Sunday, April 06, 2014
remembering Peter Matthiessen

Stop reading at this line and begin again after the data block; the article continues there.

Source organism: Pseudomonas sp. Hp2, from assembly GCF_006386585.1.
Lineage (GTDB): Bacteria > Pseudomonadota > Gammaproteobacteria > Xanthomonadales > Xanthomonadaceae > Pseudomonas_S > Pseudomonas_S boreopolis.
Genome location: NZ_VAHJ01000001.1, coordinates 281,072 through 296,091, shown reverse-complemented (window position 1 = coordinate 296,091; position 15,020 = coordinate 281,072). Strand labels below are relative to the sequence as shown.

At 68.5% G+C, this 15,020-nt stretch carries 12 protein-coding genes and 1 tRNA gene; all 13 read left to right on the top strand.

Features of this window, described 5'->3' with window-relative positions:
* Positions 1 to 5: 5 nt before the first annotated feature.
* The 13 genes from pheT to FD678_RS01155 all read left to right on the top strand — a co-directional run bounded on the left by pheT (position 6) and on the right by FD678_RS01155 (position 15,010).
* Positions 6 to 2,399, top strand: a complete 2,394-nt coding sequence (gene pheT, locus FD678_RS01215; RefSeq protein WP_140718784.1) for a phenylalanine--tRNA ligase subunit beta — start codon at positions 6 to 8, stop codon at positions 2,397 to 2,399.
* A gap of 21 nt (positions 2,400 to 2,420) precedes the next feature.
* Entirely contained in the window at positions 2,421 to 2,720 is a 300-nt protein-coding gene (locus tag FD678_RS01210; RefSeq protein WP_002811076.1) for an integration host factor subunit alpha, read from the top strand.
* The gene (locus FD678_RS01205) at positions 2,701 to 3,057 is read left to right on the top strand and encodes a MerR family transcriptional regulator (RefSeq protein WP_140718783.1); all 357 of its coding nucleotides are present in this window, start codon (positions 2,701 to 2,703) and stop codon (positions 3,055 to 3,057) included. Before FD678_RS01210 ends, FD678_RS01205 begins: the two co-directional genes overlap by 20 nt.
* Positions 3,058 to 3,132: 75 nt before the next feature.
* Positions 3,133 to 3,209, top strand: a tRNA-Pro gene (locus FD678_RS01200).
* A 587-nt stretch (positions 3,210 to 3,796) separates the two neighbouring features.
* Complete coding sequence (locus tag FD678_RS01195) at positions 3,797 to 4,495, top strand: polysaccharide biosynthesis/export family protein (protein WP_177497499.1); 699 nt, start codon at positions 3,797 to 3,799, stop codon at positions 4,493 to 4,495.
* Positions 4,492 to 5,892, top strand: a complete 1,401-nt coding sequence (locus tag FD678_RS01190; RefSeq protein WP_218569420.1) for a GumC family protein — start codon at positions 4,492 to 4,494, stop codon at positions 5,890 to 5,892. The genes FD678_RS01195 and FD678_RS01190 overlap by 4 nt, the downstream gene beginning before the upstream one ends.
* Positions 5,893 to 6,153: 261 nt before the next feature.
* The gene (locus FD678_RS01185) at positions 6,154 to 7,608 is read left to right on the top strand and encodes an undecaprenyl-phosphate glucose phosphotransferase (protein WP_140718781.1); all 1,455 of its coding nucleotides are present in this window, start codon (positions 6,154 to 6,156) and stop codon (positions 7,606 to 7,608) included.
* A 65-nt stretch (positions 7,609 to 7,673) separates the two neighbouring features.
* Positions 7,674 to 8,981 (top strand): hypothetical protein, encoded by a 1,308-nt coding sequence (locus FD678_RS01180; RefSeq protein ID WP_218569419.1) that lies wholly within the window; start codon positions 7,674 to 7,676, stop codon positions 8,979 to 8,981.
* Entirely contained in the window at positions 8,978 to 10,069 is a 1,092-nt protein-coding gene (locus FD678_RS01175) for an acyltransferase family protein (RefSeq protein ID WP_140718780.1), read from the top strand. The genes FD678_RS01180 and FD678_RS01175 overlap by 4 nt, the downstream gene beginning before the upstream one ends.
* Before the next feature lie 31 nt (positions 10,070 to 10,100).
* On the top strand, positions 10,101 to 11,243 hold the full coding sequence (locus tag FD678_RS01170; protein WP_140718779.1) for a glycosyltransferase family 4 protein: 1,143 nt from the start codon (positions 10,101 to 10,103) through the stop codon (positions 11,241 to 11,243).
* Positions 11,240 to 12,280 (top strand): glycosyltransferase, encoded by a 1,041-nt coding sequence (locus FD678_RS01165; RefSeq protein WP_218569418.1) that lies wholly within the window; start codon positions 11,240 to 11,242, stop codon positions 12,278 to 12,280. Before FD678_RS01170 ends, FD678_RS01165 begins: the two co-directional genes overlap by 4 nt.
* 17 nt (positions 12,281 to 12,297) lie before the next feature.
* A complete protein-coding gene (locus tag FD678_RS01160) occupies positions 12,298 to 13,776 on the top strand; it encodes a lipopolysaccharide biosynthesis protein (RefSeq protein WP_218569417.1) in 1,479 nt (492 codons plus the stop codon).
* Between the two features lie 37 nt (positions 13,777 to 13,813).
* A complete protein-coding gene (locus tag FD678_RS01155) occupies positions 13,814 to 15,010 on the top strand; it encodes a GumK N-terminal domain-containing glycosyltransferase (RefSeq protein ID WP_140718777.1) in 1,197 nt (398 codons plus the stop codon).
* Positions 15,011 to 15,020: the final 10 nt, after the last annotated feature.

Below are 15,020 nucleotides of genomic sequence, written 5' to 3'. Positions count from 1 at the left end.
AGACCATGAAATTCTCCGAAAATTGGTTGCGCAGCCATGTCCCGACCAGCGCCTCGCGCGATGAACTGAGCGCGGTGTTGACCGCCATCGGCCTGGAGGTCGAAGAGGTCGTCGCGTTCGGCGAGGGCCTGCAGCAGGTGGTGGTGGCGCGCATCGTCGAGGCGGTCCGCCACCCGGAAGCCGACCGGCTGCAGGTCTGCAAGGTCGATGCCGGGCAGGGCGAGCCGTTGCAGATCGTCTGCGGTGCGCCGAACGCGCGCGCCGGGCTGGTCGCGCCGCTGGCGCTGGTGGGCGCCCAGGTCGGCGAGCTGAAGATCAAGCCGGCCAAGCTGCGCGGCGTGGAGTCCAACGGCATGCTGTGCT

Music books aside for now, for a moment of remembrance - here is a short story. When I was about 25 years old and was working for a new-book store, we in the trade book department provided the books for a lecture and book signing by Peter Matthiessen. I heard his talk about conservation and literature, then sold books afterwards. He needed a pen to sign books for people and in the midst of the fray I passed him my "good" pen, the one with real ink that flowed beautifully. We sold books in the hallway and he signed them for anyone that wanted them signed (me included), and then went back into the lecture hall to speak to some remaining people and sign a few more books in there. After the crowd finally dispersed, just two of us from the bookstore remained, and the graduate student who had arranged the lecture in the first place, and Matthiessen himself - a vivid presence in the otherwise nondescript hallway of this bland academic building. We thanked each other and talked briefly about religion (his Zen journals, Nine-Headed Dragon River, and classic The Snow Leopard are among my favorite books) and he asked me if I was a student of Zen. I so, so wanted to say yes, because I was reading widely about Buddhism at the time, and I was star-struck besides, but it wasn't true and so I mumbled something like, No, I am just a seeker. Of what, I still wonder. Anyway. He was kind and thoughtful and his voice sounded more like that of my grandfather than anyone else I've ever heard. He left with the graduate student, and it was just the two of us from the bookstore, packing up the leftovers. It was then I realized Matthiessen had taken my pen. Oh well! I let it go and hoped he would do some more good writing with it. But. When I went back into the lecture hall for a final clean-up, there, placed carefully on the center of the podium, held neatly in place by its little lip, was the pen. He obviously hadn't remembered who he borrowed it from, but he knew it wasn't his to take and so he didn't. This small act, this tiny, kind decision, seems to me to be at the heart of spirituality and morality. You do the honest, right thing, just because it is the honest, right thing, in actions both large and small. That small action of his seems large in my memory, and I hope it was an indication of how he lived the rest of his life. His literary legacy points in that direction, surely. I still have my signed books and I will always think of him with tenderness. Reading his obituary this morning was an emotional experience.